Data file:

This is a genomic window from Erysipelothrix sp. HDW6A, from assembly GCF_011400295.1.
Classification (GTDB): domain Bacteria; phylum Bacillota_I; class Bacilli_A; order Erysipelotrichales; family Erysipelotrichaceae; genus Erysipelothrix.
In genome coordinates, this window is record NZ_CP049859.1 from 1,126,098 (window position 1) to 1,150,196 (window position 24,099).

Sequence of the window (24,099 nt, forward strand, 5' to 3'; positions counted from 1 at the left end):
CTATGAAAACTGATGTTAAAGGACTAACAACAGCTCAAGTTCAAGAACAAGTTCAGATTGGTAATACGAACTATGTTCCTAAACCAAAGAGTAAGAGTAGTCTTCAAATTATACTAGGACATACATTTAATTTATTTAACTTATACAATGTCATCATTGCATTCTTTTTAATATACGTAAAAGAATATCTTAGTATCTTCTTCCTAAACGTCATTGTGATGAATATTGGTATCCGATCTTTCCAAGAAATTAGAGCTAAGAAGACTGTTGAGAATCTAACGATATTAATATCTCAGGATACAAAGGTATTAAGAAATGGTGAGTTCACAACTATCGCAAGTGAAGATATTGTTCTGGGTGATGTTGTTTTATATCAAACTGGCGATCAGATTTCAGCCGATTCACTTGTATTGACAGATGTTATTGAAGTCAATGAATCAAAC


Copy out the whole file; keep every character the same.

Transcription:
This is a genomic window from Erysipelothrix sp. HDW6A, from assembly GCF_011400295.1.
Classification (GTDB): domain Bacteria; phylum Bacillota_I; class Bacilli_A; order Erysipelotrichales; family Erysipelotrichaceae; genus Erysipelothrix.
In genome coordinates, this window is record NZ_CP049859.1 from 1,126,098 (window position 1) to 1,150,196 (window position 24,099).

Sequence of the window (24,099 nt, forward strand, 5' to 3'; positions counted from 1 at the left end):
CTATGAAAACTGATGTTAAAGGACTAACAACAGCTCAAGTTCAAGAACAAGTTCAGATTGGTAATACGAACTATGTTCCTAAACCAAAGAGTAAGAGTAGTCTTCAAATTATACTAGGACATACATTTAATTTATTTAACTTATACAATGTCATCATTGCATTCTTTTTAATATACGTAAAAGAATATCTTAGTATCTTCTTCCTAAACGTCATTGTGATGAATATTGGTATCCGATCTTTCCAAGAAATTAGAGCTAAGAAGACTGTTGAGAATCTAACGATATTAATATCTCAGGATACAAAGGTATTAAGAAATGGTGAGTTCACAACTATCGCAAGTGAAGATATTGTTCTGGGTGATGTTGTTTTATATCAAACTGGCGATCAGATTTCAGCCGATTCACTTGTATTGACAGATGTTATTGAAGTCAATGAATCAAAC